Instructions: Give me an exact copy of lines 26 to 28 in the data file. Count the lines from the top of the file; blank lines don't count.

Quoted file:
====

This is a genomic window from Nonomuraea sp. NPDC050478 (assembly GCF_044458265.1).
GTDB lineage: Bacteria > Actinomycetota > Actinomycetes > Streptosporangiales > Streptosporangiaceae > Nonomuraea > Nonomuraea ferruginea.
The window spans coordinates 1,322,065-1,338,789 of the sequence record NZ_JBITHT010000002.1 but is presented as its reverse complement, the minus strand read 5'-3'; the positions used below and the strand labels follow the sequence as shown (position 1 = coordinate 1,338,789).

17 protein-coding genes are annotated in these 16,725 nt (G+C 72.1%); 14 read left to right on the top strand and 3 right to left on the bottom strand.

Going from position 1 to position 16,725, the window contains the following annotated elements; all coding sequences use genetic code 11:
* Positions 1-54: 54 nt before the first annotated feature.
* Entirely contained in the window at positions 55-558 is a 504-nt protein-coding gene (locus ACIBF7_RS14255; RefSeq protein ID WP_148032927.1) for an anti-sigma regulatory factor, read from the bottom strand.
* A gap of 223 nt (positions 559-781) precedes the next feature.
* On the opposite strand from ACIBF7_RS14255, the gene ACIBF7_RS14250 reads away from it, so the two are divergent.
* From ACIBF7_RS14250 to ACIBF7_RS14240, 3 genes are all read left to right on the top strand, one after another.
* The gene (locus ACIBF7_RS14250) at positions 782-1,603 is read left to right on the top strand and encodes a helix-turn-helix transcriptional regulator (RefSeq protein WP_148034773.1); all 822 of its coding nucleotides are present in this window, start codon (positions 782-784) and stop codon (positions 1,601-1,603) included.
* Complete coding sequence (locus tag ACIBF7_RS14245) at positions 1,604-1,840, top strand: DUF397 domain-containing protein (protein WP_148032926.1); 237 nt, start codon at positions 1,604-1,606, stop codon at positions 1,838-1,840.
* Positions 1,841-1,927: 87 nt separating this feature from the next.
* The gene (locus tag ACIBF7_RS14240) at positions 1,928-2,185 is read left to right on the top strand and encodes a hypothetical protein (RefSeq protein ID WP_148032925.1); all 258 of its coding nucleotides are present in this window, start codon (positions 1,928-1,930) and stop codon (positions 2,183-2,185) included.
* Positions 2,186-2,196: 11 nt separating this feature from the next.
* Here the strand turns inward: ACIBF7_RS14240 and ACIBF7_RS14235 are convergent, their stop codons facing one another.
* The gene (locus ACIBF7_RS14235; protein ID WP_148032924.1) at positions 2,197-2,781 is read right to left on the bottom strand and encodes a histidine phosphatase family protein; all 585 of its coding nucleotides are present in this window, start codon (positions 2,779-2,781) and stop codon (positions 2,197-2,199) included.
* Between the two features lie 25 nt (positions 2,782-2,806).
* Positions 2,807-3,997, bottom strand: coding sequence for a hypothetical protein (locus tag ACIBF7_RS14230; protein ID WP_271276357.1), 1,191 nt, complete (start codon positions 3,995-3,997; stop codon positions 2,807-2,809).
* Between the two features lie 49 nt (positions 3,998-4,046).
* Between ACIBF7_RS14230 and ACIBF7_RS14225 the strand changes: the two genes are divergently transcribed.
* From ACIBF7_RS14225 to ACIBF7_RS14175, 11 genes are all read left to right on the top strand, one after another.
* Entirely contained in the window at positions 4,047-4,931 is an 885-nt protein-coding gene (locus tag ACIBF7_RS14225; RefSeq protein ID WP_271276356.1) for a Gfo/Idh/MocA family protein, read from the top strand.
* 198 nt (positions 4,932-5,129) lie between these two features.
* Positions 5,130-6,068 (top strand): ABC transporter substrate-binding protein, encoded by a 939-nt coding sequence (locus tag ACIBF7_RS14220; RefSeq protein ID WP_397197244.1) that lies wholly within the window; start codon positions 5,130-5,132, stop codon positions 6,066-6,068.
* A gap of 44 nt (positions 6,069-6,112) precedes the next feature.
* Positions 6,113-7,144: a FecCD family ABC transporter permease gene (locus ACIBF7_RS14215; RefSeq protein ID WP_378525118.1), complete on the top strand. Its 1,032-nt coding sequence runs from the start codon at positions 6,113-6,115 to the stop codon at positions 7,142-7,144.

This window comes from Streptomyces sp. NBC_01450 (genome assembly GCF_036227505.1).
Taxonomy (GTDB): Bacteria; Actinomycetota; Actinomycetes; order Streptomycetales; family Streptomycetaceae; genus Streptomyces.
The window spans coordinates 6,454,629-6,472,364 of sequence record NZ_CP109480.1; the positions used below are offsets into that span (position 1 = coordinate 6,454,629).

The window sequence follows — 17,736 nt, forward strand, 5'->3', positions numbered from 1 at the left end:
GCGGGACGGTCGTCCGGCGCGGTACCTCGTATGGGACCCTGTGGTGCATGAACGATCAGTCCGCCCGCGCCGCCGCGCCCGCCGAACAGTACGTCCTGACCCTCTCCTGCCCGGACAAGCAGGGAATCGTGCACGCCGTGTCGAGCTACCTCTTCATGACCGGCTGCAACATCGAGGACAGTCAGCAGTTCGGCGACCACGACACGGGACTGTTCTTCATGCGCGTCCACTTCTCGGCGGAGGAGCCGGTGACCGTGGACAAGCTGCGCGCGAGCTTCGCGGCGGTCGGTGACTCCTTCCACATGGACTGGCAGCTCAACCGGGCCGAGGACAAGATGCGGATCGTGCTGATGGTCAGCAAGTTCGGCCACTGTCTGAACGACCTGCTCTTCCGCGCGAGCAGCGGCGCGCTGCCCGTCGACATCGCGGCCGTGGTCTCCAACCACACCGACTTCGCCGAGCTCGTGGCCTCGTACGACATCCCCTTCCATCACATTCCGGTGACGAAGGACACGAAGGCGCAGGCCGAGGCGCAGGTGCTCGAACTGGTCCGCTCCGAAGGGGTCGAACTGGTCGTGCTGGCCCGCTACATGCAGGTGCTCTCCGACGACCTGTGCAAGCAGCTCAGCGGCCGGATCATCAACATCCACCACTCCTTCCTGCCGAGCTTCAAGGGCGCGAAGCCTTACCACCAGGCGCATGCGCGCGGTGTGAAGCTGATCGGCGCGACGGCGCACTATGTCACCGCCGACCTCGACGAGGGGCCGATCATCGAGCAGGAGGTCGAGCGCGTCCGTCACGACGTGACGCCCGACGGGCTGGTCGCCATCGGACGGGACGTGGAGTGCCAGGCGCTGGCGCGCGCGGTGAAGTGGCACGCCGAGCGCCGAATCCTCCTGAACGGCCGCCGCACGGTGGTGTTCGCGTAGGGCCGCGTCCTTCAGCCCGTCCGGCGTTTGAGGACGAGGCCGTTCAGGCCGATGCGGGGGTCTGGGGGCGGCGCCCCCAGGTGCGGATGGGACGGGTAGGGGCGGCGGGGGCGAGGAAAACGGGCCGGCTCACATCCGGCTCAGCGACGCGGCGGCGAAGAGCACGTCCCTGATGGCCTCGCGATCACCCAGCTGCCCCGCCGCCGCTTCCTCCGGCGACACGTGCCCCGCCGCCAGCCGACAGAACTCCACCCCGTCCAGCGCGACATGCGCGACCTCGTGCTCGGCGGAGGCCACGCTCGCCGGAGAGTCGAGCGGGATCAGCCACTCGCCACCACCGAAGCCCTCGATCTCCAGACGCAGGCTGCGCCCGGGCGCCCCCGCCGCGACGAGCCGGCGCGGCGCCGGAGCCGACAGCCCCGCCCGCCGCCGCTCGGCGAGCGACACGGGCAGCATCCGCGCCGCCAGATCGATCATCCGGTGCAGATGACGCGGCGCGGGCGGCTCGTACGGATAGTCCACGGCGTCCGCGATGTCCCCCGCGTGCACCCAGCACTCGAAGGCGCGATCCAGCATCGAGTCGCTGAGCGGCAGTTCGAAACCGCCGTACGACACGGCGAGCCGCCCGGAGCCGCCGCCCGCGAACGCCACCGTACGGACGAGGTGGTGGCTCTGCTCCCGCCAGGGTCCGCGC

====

* A gap of 44 nt (positions 6,069-6,112) precedes the next feature.
* Positions 6,113-7,144: a FecCD family ABC transporter permease gene (locus ACIBF7_RS14215; RefSeq protein ID WP_378525118.1), complete on the top strand. Its 1,032-nt coding sequence runs from the start codon at positions 6,113-6,115 to the stop codon at positions 7,142-7,144.

This window comes from Streptomyces sp. NBC_01450 (genome assembly GCF_036227505.1).